We increasingly rely on digital for all matters of commerce. Whether we are buying tangible items or dealing exclusively in services, we expect risk-managed transfers of money, credit, communications, and control systems. And we rely on cyber insurance to indemnify gaps. But will we have standards & regulations in place to meet future business requirements?
Are we creating a farm, or a loose collection of silos?
A recent survey from the SANS Institute – which serves 165,000 information security (InfoSec) professionals with research, information sharing, training/certification, and problem-solving – suggests that there may be some misalignment among key players in cyber risk.
Earlier this year, SANS collaborated with Advisen to determine whether there were gaps in understanding the roles risk management and insurance play in relation to the actual risks Info-Sec personnel face.
SANS and Advisen conducted surveys of InfoSec and Insurance professionals respectively. The goal was very specific: “to provide a deeper understanding of the barriers encountered in establishing appropriate levels of cyber insurance coverage and the impact on the security posture of those organizations.”
Survey says ….
Communication is key to understanding the challenges associated with cyber insurance. Two key gaps exist:
- Between information security and enterprise risk management. Many organizations have been slow to include IT as part of the risk management process. Risk managers typically do not understand InfoSec, and senior security managers may not understand what insurance covers, its purpose or how it works.
- Between information security and the C-suite. Senior security management must play a key role in effectively communicating to the the status and potential impacts of threats, attacks, defensive technologies and risk-mitigation strategies C-suite.
Looking beyond the individual firm, the study found that the communication between companies and insurance professionals needs improvement. While internal InfoSec resources can identify risks with some certainty, the corporate risk manager has a much broader role:
This individual specializes in identifying any potential risks to the profitability or existence of an organization. The risk manager identifies and assesses potential causes of accidents or loss, recommends and implements preventive measures, and devises plans to minimize damage if things go wrong, including obtaining insurance coverage. Purchasing insurance transfers the risk of financial loss from the organization to the insurer in exchange for payment of a premium.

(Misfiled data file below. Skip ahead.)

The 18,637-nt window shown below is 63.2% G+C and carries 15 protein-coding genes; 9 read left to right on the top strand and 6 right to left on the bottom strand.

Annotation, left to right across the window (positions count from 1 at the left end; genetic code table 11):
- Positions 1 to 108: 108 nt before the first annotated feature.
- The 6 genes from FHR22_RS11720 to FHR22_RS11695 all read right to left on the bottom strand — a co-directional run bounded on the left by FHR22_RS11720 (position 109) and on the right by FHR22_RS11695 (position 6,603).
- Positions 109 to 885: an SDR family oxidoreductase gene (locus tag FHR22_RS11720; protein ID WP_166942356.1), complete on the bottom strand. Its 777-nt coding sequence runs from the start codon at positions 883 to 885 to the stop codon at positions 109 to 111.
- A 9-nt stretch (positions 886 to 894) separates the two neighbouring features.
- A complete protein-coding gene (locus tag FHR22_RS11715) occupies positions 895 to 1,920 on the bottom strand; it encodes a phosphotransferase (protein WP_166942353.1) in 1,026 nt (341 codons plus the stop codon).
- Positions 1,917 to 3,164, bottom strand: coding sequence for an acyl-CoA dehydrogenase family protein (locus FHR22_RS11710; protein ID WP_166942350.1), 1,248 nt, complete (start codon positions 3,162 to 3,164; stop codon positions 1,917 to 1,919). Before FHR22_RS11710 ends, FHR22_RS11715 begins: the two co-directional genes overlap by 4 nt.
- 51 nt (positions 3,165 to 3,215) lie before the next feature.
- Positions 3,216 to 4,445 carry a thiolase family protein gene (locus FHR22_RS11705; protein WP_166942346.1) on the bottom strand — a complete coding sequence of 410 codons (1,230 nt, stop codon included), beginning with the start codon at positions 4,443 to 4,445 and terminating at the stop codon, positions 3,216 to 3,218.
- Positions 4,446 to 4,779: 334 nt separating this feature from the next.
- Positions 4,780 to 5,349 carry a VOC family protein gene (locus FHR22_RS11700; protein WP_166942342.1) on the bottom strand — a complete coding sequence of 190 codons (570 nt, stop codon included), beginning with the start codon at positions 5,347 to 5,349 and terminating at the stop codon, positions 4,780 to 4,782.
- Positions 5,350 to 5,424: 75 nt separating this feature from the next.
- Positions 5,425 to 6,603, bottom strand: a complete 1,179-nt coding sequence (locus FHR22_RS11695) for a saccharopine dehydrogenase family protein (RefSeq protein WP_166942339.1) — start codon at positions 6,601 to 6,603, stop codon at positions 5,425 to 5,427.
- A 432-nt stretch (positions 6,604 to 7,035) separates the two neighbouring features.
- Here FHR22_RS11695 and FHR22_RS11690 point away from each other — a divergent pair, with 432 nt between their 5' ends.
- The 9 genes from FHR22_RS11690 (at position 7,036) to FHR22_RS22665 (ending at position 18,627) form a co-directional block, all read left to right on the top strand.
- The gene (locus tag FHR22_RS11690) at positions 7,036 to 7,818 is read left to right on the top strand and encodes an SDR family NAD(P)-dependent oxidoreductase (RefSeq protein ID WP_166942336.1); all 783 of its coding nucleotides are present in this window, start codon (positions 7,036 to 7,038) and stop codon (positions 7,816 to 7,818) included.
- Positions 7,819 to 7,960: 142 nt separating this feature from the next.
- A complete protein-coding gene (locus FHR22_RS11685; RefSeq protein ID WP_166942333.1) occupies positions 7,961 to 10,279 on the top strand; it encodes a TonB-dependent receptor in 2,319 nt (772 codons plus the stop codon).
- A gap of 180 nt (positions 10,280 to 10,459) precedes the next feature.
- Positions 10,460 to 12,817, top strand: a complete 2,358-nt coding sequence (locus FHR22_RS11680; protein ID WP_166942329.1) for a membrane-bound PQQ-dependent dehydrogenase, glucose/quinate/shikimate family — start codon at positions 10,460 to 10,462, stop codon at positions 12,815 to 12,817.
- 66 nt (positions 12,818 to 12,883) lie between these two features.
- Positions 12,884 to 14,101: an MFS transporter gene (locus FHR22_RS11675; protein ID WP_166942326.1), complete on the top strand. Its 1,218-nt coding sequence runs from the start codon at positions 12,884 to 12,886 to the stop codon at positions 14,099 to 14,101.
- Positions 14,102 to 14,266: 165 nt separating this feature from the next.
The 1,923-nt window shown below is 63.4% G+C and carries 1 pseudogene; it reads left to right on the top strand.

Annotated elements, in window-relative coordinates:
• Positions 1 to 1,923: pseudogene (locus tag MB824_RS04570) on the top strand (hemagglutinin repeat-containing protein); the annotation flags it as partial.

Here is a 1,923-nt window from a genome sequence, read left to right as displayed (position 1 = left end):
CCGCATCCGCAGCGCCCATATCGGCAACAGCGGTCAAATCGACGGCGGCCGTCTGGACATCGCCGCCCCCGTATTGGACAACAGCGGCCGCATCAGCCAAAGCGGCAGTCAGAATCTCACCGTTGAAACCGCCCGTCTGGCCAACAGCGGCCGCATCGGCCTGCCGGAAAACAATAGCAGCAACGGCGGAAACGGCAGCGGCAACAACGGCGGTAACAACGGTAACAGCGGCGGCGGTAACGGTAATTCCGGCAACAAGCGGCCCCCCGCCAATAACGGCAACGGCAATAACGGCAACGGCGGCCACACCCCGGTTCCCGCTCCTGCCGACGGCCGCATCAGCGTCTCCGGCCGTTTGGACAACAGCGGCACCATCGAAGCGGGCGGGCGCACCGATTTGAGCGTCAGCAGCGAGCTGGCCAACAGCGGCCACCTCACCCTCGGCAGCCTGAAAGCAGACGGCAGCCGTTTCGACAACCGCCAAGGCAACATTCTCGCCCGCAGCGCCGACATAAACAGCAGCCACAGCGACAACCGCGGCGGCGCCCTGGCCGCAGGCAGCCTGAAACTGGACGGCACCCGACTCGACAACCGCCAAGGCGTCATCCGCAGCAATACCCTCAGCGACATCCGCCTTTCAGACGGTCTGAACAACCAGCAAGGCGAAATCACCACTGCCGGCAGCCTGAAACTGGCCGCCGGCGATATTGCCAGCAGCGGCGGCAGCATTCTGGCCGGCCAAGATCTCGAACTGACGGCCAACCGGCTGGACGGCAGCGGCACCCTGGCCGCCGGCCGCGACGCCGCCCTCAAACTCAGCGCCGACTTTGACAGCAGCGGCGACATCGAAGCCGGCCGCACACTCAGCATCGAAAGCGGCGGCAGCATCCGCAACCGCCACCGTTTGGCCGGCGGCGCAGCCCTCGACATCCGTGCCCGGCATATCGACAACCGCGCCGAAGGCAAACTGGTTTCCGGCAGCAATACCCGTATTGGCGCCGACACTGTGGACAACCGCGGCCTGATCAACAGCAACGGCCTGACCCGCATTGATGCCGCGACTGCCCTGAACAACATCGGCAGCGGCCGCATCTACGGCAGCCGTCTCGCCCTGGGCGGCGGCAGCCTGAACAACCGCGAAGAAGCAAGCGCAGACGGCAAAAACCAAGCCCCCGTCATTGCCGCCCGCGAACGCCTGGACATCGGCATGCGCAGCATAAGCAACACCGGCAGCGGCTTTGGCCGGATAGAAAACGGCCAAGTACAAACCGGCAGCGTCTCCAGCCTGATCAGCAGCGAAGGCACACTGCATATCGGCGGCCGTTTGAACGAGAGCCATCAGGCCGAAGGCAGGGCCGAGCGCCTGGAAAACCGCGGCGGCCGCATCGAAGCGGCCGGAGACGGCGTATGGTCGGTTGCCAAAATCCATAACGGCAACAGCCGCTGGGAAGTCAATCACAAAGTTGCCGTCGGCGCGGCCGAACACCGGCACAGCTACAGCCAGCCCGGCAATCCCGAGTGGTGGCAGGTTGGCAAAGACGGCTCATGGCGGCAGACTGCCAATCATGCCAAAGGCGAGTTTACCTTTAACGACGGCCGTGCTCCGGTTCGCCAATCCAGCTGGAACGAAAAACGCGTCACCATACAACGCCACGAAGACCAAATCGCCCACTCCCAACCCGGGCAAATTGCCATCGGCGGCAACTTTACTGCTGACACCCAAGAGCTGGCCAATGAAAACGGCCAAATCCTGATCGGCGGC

Can we all get together?
In the surveys, all of the players – InfoSec professionals, risk managers, brokers, and underwriters – underscored the need for a common cyber risk language. And there is a way to go. In the insurer/broker surveys, “only 19% of brokers and 30% of underwriters said there is a common language of cyber risk.”
The authors note that this is due, in part, to the “fast-growing and rapidly changing” environment of the risks. In addition, they note that cyber insurance is relatively new and growing rapidly.
Will Standards help?
Earlier this year, the Centre for Risk Studies at Cambridge University has published the Cyber Insurance Exposure Data Schema v1.0. The SANS authors applaud this development with one caveat: there were no InfoSec professionals involved.
The jury is out, but our past experience suggests that with multiple audiences, InfoSec, Risk Managers, insurers, brokers, and consumers (personal and commercial), there will be a long way to go.
How about regulation?
SANS suggests that there may be a role for government or other regulatory bodies to “set the basic floor by focusing on flexible standards that allow the cyber security and insurance markets to evolve, rather than legislating strict measures that can quickly become outmoded.”
We have seen a number of jurisdictions becoming aware of digital developments and have acted swiftly (e.g. telematics). However, this is not universal. Where cyber is very universal.
Regardless, we need to push forward…
The major risk here is not technical, it is broader, with real consequences. SANS sees the critical need for alignment to manage real risks as digital becomes a leading commercial channel:
While breaches of sensitive information capture current headlines, catastrophic possibilities loom as the Internet of Things (IoT) and interconnected control grids have now become a reality. Who is liable when a car or an airplane malfunctions because of defects in its software design? What happens when the energy grid is hacked and people die? What forms of insurance will or should respond? These may be the questions for the future, but the risk vocabulary, framework and investment elements must adapt now—and quickly—to these evolving threats.
What do you think?
Do you see an urgency here? Should the insurance community take a leadership role?
Editor’s Note: The 2017 Insurance-Canada Technology Conference and Broker Forum (#ICTC2017, #ICBF2017) will focus on the evolution of digital and InsurTech, including business risk, cyber insurance, distribution, and more. Details and registration here.